Random List of “Tuwid na Landas” Strategies

As the title of this blog suggests, the following are commentaries on our roadside manners but they might as well also be digs at how (dis)honesty plays out in our daily, traffic-ridden lives. Read on.

tuwid landas

  1. When caught by a traffic enforcer for a violation, don’t hesitate to roll down your window even if the driver’s side faces the road and other motorists can see you, the enforcer, and the violation ticket. After all, there should be nothing to hide, right?
  1. When caught for a violation at night, turn your reading lights on before you roll down your window. This should send a signal to the officer that you are for transparency.
  1. Can’t find a parking space? If private security guards demand money (minus any official receipts) before you can park in a no-parking area, just remember that they do not own that property. They do not have any right to collect for their own pockets.
  1. Even if you’re from the media or working for the government, you are not exempted from paying for your violation penalty. Your position does not put you above the law so best to just go pay—at the right office.
  1. If you see able-bodied drivers taking the Persons With Disability (PWD) or the Senior Citizen’s parking slots like they deserve to use these, go up to them and remind them that the parking slots are there as per the magna carta for PWDs or Senior Citizens. I once saw a 20-something man hurriedly park his SUV in one of these special slots, arrogantly skip out of the vehicle and call his friend on his cell phone. “Pare, marami na bang tao dyan? Sige, papunta na ako.” The gall of the man. Or his mama forgot to teach him how to be humane.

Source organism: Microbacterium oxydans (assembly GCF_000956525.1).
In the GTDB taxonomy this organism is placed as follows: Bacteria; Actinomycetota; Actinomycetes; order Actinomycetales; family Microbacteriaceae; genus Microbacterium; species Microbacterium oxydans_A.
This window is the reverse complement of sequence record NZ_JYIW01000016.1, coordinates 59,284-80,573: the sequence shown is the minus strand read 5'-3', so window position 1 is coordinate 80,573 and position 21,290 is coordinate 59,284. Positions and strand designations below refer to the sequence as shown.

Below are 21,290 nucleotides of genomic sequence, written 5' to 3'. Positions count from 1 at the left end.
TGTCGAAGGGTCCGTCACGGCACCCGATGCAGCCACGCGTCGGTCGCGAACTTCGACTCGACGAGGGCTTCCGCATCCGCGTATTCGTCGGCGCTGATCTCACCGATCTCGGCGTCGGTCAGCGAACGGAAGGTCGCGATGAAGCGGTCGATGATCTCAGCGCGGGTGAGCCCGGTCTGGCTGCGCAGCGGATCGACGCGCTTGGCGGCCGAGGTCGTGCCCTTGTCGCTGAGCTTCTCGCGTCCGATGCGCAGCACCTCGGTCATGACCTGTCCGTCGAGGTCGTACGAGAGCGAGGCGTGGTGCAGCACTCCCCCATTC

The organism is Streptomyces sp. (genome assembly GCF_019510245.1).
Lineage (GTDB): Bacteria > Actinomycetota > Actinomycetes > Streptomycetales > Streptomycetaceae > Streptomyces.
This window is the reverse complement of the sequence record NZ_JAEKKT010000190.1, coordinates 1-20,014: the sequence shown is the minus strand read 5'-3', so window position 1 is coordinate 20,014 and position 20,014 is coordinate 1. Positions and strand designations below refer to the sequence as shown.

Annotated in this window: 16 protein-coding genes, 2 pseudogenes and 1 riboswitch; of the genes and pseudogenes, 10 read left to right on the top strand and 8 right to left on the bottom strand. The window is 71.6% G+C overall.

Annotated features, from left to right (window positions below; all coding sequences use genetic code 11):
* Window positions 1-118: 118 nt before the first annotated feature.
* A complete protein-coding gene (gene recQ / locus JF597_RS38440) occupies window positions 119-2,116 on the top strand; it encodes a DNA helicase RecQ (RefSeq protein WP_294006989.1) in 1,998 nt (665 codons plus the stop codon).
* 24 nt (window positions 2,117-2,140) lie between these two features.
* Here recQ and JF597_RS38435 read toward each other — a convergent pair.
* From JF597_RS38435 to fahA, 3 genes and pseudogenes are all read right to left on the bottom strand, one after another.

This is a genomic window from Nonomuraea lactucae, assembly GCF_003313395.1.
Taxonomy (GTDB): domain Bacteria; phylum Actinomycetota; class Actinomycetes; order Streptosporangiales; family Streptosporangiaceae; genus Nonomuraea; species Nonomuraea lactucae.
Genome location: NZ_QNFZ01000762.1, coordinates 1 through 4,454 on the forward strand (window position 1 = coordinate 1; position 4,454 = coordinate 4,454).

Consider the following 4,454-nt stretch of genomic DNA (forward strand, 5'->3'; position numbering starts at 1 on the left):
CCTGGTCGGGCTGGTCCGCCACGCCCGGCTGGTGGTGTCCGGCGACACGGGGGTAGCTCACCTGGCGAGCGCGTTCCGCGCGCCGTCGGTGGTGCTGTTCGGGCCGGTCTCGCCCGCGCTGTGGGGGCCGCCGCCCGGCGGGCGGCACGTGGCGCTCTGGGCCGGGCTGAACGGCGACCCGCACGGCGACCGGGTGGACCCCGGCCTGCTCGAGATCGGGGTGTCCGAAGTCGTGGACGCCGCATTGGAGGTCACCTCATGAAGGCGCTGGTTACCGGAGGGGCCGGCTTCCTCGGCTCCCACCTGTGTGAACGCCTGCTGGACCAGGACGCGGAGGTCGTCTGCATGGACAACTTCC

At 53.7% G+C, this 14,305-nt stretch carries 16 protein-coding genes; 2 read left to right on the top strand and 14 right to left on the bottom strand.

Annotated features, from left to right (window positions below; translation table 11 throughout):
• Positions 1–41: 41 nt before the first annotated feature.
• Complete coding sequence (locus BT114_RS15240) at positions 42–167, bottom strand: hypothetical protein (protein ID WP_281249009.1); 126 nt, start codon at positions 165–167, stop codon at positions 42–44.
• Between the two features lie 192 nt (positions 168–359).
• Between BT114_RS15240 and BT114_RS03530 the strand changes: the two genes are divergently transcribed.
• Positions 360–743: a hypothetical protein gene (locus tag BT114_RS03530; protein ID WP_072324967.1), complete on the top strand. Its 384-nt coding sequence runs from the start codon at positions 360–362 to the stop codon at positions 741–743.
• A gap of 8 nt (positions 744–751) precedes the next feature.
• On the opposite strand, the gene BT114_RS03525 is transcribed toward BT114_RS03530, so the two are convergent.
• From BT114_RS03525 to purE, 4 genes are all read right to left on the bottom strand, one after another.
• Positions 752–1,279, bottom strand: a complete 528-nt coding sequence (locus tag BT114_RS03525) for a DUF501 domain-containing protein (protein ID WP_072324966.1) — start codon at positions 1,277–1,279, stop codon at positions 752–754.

1. Many motorcycle riders who are fond of overtaking vehicles tend to forget the rule. That is, that they can only overtake on the left side of the vehicle to be overtaken. Ever noticed though how riders commit this violation in herds? And that it happens everyday? I know, I know: Seldom do traffic enforcers accost them for the violations (come to think of it, I wonder why?), but that still does not mean they are not breaking traffic rules.
  1. Vehicles with red plates mean these are government-owned vehicles, and therefore, both unit and gas are paid by taxpayers’ money. Just because it’s assigned to you does not mean you can use it to bring your family to a beach resort every weekend. Unless you are on official duty, the rule is to refrain from using the government’s property during holidays or weekends.
  1. See rickety public or private vehicles coughing out smog in front of you? That might be one of the reasons 60 percent to 70 percent of the medicines sold in the country’s urban areas are for bronchitis, asthma and other respiratory diseases. For the life of me, I cannot understand why a bus that expels dark smoke in its wake every single day could still pass the annual emission test.

A visit to the Land Transportation Office (LTO) website shows that the office is working on its mobile query facility called TextLTO. According to the site, you can send your complaints against wayward public drivers (and operators) by typing LTO Complaint PUV <Plate No><Complaint> and sending to 2600.

Here’s hoping that the P2.50 we pay per message will see some real action and that our SMS messages will not merely end up in some virtual dumpster.

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